Privacy outrage causes bank to ditch plans for targeted ads based on customers' spending habits

Dutch bank ING has stepped back from a plan that would have seen its customers' payment histories used to serve them targeted ads after consumer groups and customers objected.
Written by Martin Gijzemijter, Contributor

Dutch bank ING has stepped back from plans to serve ads to its customers based on their banking habits.

In an open letter to all ING customers published on Monday, the company's chairman Nick Jue announced that it had put its plans for the advertising pilot project on hold.

The trial, announced by the bank last week, would have allowed companies to push targeted advertising to its customers based on their payment history. Although ING's director of private banking Hans Hagenaars claimed that the plans "are a logical step towards the future of targeted advertising" both the bank's customers and consumer organisations raised concerns about the proposed pilot, fearing a massive violation of privacy.

Dutch consumer organisation Consumentenbond even went so far as to say that: "there is no law permitting the sale of any data that's yours".

While the bank had initially said the scheme would benefit consumers, it used the open letter to its customers and reassure them that the pilot will not be launched anytime soon.

"We have not been clear enough about the sensitive topic of customer data, causing an avalanche of worried response from our customers. These responses clearly demonstrate that there are a lot of questions and concerns about the protection of customer data, for which I sincerely apologise," Jue says in the open letter.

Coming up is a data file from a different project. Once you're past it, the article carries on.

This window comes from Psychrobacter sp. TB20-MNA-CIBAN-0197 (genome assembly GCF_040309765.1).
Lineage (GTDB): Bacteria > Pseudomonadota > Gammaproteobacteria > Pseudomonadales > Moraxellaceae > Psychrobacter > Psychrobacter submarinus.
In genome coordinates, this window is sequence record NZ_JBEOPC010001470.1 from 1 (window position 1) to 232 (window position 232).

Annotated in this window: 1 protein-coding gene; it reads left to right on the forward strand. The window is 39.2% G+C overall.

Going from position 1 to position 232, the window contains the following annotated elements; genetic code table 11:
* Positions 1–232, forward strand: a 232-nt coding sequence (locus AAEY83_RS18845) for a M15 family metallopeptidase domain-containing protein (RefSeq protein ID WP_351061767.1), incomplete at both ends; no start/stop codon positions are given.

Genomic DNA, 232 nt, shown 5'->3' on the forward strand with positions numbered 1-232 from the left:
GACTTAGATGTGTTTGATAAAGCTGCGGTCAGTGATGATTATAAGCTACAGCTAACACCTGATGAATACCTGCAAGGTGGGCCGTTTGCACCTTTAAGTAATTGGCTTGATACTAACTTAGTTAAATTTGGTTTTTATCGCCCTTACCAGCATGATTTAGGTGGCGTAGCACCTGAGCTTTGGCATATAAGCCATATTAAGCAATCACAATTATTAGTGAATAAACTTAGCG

ING is not and has never been planning on selling individual customer and transaction data and that the pilot was intended to help customers better manage their personal finances by helping them save money through customised offers, Jue says.

The letter concludes with the promise that the pilot has been put on hold: "Of course we listen extremely well to all the signals we receive. Therefore, we will enter into consultation with our customers about how ING can best be of service in saving on daily expenses. We will engage in conversation with customers, regulators, privacy groups and consumer organisations to determine how and whether we will proceed with this. Whether we will actually launch a pilot  with a select group of interested customers, when, and under what conditions, will be determined after these conversations. Since we want to take due time to talk to all parties, and our customers in particular, the pilot will be put on hold for now."

Victory for privacy

Following the publication of the open letter, Consumentenbond posted a response on its website, celebrating what it sees as a victory for privacy: "The news that ING has decided to refrain from using its customers' information for third-party offers for the time being is very good news."  

Bart Combée, director of Consumentenbond, says: "The consequences of this plan have not been given enough thought and it has led to mass confusion, astonishment and indignation. That is extremely bad for the relationship of trust between consumers and the banks, which offers much room for improvement as it is."

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